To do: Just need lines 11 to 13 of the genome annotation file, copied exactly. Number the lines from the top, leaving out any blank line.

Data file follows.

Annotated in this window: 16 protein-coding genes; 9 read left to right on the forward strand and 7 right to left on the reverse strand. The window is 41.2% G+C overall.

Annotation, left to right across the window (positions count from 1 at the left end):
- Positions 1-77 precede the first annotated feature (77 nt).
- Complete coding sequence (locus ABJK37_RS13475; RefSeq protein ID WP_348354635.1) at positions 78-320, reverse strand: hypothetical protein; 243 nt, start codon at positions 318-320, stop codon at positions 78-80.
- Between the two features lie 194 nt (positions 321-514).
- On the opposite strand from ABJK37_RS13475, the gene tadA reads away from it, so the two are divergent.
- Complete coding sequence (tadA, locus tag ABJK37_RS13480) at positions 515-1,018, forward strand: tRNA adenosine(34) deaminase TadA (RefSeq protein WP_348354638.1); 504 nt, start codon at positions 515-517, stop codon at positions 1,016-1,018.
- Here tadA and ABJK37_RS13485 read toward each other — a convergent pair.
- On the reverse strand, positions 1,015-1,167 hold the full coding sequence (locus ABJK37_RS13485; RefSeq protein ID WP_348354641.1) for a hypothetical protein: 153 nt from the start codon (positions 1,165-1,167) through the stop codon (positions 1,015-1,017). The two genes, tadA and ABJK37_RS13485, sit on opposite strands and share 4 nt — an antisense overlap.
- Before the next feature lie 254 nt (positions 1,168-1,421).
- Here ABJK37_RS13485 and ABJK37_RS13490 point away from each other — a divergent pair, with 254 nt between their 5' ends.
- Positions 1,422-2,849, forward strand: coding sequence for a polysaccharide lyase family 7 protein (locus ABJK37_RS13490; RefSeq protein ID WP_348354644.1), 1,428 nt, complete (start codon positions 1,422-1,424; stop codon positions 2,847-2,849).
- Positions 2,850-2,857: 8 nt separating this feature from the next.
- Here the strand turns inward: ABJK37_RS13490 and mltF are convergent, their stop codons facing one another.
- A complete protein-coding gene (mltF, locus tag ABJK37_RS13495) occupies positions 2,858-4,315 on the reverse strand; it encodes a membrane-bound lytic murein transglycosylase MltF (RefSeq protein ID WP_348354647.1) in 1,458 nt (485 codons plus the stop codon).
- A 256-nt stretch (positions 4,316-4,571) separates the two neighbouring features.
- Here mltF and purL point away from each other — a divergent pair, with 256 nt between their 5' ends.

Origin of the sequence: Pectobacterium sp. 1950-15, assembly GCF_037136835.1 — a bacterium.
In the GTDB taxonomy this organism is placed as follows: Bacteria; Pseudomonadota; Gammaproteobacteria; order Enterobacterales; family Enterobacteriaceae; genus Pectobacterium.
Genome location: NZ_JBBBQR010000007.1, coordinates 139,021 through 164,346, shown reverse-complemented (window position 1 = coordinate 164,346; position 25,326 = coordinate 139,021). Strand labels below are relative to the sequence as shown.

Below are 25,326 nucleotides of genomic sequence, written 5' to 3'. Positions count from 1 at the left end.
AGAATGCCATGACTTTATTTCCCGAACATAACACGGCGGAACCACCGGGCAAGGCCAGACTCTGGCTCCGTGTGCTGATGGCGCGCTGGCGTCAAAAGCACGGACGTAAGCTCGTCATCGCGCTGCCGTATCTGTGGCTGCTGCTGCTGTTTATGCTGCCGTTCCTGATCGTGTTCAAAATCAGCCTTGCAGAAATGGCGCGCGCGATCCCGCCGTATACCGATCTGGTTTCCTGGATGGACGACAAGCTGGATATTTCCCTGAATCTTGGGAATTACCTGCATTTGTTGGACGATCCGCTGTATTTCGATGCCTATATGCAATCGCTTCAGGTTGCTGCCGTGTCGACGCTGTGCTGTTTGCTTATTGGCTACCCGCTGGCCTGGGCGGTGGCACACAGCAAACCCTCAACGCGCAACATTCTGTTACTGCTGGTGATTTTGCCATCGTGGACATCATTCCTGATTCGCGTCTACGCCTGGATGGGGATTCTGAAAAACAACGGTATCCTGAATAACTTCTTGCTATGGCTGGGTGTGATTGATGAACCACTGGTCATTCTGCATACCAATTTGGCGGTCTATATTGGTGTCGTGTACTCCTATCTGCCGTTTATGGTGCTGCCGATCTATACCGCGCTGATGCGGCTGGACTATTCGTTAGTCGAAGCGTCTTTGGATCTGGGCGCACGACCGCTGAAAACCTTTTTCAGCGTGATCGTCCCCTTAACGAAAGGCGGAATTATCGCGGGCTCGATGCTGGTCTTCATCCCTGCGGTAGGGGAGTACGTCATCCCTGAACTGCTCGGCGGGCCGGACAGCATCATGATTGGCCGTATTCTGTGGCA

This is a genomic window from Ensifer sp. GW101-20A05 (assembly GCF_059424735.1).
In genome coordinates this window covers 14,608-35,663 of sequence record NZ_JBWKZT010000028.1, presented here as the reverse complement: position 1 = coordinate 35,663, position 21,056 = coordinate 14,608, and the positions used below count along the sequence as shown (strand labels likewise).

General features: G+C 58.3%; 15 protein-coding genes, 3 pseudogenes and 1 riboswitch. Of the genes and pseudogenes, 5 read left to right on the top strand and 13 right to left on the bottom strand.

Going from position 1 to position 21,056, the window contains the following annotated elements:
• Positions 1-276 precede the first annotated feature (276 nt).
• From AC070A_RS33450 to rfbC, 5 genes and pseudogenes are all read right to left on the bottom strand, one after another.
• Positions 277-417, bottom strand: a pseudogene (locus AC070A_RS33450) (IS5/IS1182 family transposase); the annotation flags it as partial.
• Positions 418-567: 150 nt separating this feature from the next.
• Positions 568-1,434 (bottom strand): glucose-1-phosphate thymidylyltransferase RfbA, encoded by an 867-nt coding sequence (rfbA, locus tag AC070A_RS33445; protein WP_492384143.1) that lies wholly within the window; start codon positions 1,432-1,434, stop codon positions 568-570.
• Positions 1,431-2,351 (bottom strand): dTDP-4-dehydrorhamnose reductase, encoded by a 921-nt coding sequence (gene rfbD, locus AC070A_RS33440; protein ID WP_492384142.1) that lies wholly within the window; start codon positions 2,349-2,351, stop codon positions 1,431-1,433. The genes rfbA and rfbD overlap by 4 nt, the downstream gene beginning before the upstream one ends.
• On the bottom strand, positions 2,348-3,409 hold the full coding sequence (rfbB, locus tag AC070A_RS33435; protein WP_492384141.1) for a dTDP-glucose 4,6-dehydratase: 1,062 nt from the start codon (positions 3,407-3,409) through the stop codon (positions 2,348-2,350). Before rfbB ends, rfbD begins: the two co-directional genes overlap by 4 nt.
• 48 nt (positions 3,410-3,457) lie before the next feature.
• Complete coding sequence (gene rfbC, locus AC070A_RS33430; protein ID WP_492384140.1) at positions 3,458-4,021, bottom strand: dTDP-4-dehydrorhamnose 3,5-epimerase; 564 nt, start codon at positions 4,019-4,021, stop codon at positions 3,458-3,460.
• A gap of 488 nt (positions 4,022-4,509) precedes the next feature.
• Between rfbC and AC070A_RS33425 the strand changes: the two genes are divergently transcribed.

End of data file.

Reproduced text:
- Here ABJK37_RS13485 and ABJK37_RS13490 point away from each other — a divergent pair, with 254 nt between their 5' ends.
- Positions 1,422-2,849, forward strand: coding sequence for a polysaccharide lyase family 7 protein (locus ABJK37_RS13490; RefSeq protein ID WP_348354644.1), 1,428 nt, complete (start codon positions 1,422-1,424; stop codon positions 2,847-2,849).
- Positions 2,850-2,857: 8 nt separating this feature from the next.